In the April 1991 edition of National Trust for Historic Preservation magazine — then called Preservation News — writer Lisa A. Kirk reported the Virginia & Truckee Railroad Engine House and Shops was the "most visible reminder of the state's famous Comstock mining booms."

The dismantling of the 45,000-square-foot iconic sandstone structure took five weeks. T&O Masonry of St. Helena, Calif., was hired by then sole owner Paul Larquier — who at the time lived in California — to demolish the roundhouse and negotiated with Larquier to buy the stones, hauling the stones back to St. Helena. For those who like following the paper trail, Mrs. Omer (Marie) Wolf and Paul Larquier inherited the building from their father Mr. Paul Louis Larquier in 1958. The senior Larquier purchased the building in 1955 after the site had been on the market since 1952.

Once described by then curator of the California State Railroad Museum, Stephen Drew, as "one of Carson City's most significant and long-standing architectural features," the Roundhouse was listed in the National Register in 1972, but that listing did not save it. When fully operational, the inside was filled with a machine shop, roundhouse, water works, pattern shop, smith shop, foundry, car shop, engine room, and tin shop and many were employed there.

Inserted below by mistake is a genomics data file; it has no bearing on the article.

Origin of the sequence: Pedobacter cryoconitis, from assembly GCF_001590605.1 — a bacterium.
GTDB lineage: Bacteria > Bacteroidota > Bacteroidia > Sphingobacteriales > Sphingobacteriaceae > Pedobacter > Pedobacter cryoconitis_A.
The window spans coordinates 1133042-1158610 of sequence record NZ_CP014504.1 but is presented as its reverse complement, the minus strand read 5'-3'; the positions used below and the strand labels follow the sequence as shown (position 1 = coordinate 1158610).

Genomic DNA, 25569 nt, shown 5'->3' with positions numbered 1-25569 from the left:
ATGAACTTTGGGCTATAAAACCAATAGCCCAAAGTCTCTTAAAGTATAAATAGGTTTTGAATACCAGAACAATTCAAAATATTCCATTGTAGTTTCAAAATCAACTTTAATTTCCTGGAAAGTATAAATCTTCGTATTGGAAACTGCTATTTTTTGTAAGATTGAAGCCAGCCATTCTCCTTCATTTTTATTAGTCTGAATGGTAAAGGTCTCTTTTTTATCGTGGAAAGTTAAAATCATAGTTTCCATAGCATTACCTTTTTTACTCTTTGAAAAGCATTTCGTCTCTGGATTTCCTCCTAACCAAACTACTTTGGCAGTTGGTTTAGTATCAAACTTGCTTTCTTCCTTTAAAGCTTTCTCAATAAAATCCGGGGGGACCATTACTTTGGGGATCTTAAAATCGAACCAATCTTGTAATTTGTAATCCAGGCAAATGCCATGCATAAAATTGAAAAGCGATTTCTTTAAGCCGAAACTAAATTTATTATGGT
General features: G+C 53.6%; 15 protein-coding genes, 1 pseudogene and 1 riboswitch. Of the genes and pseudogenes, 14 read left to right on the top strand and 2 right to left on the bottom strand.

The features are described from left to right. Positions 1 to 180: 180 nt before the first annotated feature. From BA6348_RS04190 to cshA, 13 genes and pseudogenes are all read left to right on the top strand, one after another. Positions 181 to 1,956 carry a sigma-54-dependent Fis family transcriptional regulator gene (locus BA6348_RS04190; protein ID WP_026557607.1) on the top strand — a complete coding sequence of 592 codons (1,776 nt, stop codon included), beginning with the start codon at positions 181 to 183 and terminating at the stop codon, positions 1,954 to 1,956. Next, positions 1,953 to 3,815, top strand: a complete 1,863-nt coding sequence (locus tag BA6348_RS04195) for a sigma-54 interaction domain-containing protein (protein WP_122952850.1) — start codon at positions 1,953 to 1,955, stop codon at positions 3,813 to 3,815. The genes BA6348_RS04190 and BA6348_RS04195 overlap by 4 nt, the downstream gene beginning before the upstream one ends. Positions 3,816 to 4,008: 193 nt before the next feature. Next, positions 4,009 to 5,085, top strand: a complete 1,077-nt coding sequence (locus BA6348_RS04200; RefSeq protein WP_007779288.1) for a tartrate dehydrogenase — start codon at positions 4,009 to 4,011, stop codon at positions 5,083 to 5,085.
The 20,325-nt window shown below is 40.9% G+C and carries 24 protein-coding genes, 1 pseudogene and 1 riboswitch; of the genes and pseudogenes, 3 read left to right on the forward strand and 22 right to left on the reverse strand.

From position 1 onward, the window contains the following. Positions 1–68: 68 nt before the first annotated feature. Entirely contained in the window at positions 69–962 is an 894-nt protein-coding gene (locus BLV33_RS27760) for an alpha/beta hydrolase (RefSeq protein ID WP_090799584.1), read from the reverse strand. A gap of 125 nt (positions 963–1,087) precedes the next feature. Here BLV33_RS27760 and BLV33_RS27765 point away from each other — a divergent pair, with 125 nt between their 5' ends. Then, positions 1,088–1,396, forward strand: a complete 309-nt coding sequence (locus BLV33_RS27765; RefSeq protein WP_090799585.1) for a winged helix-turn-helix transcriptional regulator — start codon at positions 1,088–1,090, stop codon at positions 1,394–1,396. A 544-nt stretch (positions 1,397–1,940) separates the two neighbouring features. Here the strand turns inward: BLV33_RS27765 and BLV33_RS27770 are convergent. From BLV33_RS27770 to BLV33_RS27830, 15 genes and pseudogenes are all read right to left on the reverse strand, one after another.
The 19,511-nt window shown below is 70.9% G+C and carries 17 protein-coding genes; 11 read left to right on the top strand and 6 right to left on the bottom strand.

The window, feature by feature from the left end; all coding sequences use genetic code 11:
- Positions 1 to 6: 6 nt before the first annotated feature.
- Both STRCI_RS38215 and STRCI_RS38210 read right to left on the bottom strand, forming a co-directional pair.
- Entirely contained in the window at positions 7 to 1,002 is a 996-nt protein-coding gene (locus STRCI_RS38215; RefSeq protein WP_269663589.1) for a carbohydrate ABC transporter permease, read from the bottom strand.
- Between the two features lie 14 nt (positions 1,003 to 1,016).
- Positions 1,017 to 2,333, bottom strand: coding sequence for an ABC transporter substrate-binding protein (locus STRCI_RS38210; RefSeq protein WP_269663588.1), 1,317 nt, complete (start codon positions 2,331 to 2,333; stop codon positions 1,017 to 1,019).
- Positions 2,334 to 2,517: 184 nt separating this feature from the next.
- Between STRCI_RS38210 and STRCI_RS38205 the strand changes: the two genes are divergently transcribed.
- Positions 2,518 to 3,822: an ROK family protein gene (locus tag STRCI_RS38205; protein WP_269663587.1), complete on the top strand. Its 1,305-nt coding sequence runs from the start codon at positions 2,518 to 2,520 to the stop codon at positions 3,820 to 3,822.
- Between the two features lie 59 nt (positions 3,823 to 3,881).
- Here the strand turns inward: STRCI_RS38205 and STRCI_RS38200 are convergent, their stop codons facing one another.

Since the land on which the roundhouse sat was privately owned, the City could not stop demolition although a strong effort was made by citizens to convince the City to purchase the site. Money, however, was tight. Mayor Marv Teixeira made every effort to save the structure and so passionate was he about this that even in his obituary, published on June 5, 2014 in the Nevada Appeal, the roundhouse demolition was mentioned, "Teixeira said the low point in his time in office was his unsuccessful attempt in 1991 to prevent the demolition of the historical V&T Roundhouse in east Carson City, which had been determined an unsafe hazard."